US eyes lower building height limit near airports
Jun. 26, 2014
WASHINGTON (AP) — The U.S. government wants to dramatically reduce the allowable height of buildings near hundreds of airports — a proposal that is drawing fire from real estate developers and members of Congress who say it will reduce property values.
The Federal Aviation Administration proposal, supported by airports and airlines, is driven by encroaching development that limits safe flight paths for planes that might lose power in an engine during takeoff. Planes can fly with only one engine, but they have less power to climb quickly over obstacles.
Airlines have to plan for the possibility that a plane could lose the use of an engine during takeoff even though that does not happen very often. As more buildings, cellphone towers, wind turbines and other tall structures go up near airports, there are fewer safe flight paths available. Current regulations effectively limit building heights based on the amount of clearance needed by planes with two operating engines.
Airlines already must sometimes cut down on the number of passengers and the amount of cargo carried by planes taking off from airports in Burbank and San Jose in California, and in Honolulu, Los Angeles, Miami, Phoenix, and near Washington, D.C., among others, so they will be light enough to clear obstructions if only one engine is available, said Chris Oswald, vice president of the Airports Council International-North America.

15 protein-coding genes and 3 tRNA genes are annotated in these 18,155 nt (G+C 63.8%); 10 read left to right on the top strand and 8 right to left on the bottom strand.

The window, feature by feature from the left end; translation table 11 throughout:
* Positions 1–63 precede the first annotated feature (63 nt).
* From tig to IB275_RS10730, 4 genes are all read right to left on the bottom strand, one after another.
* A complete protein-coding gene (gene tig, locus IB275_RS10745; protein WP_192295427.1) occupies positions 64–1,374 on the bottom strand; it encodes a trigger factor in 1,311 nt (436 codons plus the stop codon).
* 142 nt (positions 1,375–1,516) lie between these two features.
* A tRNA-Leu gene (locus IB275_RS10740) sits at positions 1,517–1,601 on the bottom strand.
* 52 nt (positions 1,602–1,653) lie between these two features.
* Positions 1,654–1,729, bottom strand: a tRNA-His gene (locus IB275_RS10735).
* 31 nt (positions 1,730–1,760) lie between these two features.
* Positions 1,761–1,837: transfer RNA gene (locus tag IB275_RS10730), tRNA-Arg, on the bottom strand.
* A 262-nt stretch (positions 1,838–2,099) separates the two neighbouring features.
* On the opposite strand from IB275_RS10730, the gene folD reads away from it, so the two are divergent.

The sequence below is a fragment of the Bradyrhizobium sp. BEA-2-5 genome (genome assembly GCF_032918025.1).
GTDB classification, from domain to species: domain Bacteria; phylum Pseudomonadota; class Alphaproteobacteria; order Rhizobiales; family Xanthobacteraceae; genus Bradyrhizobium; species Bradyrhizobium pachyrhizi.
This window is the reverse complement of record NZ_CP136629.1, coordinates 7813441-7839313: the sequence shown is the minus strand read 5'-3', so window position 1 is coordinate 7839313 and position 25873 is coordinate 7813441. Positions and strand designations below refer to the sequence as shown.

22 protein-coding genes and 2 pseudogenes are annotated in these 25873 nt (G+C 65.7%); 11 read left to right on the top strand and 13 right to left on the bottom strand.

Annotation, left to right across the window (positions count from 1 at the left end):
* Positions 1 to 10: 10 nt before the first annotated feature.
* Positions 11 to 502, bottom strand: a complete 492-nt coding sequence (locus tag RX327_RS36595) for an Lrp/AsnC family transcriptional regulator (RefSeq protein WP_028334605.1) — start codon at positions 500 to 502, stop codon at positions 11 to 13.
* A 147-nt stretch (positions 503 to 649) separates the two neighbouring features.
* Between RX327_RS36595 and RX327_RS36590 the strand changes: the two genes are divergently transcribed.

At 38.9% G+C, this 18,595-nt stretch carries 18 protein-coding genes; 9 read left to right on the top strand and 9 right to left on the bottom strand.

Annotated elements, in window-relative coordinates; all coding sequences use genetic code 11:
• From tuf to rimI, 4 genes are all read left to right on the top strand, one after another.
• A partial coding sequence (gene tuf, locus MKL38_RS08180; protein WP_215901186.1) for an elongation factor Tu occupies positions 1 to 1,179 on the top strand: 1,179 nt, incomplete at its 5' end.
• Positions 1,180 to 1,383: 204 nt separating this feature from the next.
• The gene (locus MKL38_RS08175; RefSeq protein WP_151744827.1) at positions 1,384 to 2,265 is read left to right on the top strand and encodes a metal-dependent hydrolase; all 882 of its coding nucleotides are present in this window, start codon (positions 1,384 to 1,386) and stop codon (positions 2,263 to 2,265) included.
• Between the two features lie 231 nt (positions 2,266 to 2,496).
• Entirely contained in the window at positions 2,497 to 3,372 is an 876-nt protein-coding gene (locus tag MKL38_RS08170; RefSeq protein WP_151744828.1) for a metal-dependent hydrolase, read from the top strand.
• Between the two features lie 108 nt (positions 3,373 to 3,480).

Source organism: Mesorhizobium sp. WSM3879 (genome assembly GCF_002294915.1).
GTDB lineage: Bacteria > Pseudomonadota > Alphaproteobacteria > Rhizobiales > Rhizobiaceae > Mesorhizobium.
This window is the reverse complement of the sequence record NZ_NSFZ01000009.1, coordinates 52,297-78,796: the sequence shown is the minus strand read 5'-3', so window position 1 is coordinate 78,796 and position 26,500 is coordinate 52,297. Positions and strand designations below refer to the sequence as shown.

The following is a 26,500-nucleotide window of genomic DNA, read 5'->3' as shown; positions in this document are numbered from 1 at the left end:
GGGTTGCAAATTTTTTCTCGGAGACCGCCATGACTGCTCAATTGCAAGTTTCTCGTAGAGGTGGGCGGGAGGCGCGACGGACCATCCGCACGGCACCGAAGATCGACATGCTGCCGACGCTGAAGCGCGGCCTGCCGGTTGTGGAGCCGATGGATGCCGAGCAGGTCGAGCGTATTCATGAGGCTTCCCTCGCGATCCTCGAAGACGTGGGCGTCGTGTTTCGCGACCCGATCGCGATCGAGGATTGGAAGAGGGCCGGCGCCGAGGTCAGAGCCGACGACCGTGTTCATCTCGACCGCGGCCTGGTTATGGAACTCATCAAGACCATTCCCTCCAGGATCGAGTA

The problem is exacerbated in hot weather when air is less dense and planes require more power during takeoff. Bigger planes that carry lots of passengers and cargo on lucrative international flights are especially affected.
Airports worry that the problem could cost airlines enough money that they' will find some routes unprofitable and eliminate service, Oswald said.
The FAA's proposal would change the way the agency assesses proposals to build new structures or modify existing structures near 388 airports to take into account the hazard that would be created to one-engine takeoffs.
For example, under the proposal a building located 10,000 feet (3,000 meters) from the end of a runway would have a maximum allowable height of 160 feet (50 meters) instead of the current limit of 250 feet (76 meters), according to an analysis by the Weitzman Group, a New York real estate consulting firm. As the distance from an airport increases, the allowable building height increases as well. The proposal could affect buildings as far as 10 miles (16 kilometers) from an airport.
Planes taking off usually follow one of about a half-dozen possible flight paths. To limit the number of buildings and other structures affected by the proposal, the FAA is recommending airports and local zoning boards work together to select a single flight path for each runway that planes can use in the event that an engine quits, said John Speckin, the FAA deputy regional administrator in charge of the proposal. The new height limits would only apply to structures in that path, he said.
Federal Aviation Administration explanation of proposal http://www.faa.gov/news/updates/?newsId=77004
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